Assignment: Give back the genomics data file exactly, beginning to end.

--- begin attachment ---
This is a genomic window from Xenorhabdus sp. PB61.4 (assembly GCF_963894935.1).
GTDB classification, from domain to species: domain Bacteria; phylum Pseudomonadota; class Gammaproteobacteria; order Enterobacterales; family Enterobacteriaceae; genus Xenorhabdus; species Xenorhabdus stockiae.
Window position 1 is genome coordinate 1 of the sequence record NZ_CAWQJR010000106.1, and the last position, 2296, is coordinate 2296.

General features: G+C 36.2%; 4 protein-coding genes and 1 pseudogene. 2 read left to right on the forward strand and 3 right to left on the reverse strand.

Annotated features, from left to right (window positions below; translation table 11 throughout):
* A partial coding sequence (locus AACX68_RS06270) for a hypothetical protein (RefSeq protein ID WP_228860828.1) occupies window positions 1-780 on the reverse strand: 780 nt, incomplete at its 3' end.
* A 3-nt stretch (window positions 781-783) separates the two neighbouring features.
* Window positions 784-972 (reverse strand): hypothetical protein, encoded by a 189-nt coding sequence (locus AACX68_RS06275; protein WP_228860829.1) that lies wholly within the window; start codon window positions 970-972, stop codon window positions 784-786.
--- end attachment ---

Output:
This is a genomic window from Xenorhabdus sp. PB61.4 (assembly GCF_963894935.1).
GTDB classification, from domain to species: domain Bacteria; phylum Pseudomonadota; class Gammaproteobacteria; order Enterobacterales; family Enterobacteriaceae; genus Xenorhabdus; species Xenorhabdus stockiae.
Window position 1 is genome coordinate 1 of the sequence record NZ_CAWQJR010000106.1, and the last position, 2296, is coordinate 2296.

General features: G+C 36.2%; 4 protein-coding genes and 1 pseudogene. 2 read left to right on the forward strand and 3 right to left on the reverse strand.

Annotated features, from left to right (window positions below; translation table 11 throughout):
* A partial coding sequence (locus AACX68_RS06270) for a hypothetical protein (RefSeq protein ID WP_228860828.1) occupies window positions 1-780 on the reverse strand: 780 nt, incomplete at its 3' end.
* A 3-nt stretch (window positions 781-783) separates the two neighbouring features.
* Window positions 784-972 (reverse strand): hypothetical protein, encoded by a 189-nt coding sequence (locus AACX68_RS06275; protein WP_228860829.1) that lies wholly within the window; start codon window positions 970-972, stop codon window positions 784-786.